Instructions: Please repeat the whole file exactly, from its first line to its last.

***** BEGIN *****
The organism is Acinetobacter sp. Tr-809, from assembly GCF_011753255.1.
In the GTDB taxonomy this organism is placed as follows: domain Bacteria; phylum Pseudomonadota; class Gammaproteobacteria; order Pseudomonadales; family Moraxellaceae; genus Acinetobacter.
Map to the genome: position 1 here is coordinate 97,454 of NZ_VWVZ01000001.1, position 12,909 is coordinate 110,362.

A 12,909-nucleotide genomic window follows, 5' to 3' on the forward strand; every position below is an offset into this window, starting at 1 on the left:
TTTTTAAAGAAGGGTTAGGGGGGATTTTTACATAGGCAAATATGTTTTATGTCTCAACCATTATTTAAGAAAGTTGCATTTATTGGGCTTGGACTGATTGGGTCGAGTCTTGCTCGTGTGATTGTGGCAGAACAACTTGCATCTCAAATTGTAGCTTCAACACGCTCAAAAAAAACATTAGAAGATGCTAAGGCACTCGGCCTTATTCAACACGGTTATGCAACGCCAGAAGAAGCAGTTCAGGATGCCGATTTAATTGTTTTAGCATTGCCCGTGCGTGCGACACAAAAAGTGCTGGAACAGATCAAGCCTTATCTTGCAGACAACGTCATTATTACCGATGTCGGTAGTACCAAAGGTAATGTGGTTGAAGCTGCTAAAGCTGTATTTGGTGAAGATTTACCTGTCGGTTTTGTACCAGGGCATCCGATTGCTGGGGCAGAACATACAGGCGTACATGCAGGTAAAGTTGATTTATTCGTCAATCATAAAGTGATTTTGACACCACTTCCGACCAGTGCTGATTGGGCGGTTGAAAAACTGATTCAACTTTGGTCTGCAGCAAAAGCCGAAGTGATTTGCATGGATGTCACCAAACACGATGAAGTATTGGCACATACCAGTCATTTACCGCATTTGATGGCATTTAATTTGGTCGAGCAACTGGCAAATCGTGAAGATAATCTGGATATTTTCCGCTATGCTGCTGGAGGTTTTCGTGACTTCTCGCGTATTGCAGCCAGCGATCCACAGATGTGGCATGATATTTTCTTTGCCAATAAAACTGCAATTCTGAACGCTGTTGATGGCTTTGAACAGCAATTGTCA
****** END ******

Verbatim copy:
The organism is Acinetobacter sp. Tr-809, from assembly GCF_011753255.1.
In the GTDB taxonomy this organism is placed as follows: domain Bacteria; phylum Pseudomonadota; class Gammaproteobacteria; order Pseudomonadales; family Moraxellaceae; genus Acinetobacter.
Map to the genome: position 1 here is coordinate 97,454 of NZ_VWVZ01000001.1, position 12,909 is coordinate 110,362.

A 12,909-nucleotide genomic window follows, 5' to 3' on the forward strand; every position below is an offset into this window, starting at 1 on the left:
TTTTTAAAGAAGGGTTAGGGGGGATTTTTACATAGGCAAATATGTTTTATGTCTCAACCATTATTTAAGAAAGTTGCATTTATTGGGCTTGGACTGATTGGGTCGAGTCTTGCTCGTGTGATTGTGGCAGAACAACTTGCATCTCAAATTGTAGCTTCAACACGCTCAAAAAAAACATTAGAAGATGCTAAGGCACTCGGCCTTATTCAACACGGTTATGCAACGCCAGAAGAAGCAGTTCAGGATGCCGATTTAATTGTTTTAGCATTGCCCGTGCGTGCGACACAAAAAGTGCTGGAACAGATCAAGCCTTATCTTGCAGACAACGTCATTATTACCGATGTCGGTAGTACCAAAGGTAATGTGGTTGAAGCTGCTAAAGCTGTATTTGGTGAAGATTTACCTGTCGGTTTTGTACCAGGGCATCCGATTGCTGGGGCAGAACATACAGGCGTACATGCAGGTAAAGTTGATTTATTCGTCAATCATAAAGTGATTTTGACACCACTTCCGACCAGTGCTGATTGGGCGGTTGAAAAACTGATTCAACTTTGGTCTGCAGCAAAAGCCGAAGTGATTTGCATGGATGTCACCAAACACGATGAAGTATTGGCACATACCAGTCATTTACCGCATTTGATGGCATTTAATTTGGTCGAGCAACTGGCAAATCGTGAAGATAATCTGGATATTTTCCGCTATGCTGCTGGAGGTTTTCGTGACTTCTCGCGTATTGCAGCCAGCGATCCACAGATGTGGCATGATATTTTCTTTGCCAATAAAACTGCAATTCTGAACGCTGTTGATGGCTTTGAACAGCAATTGTCA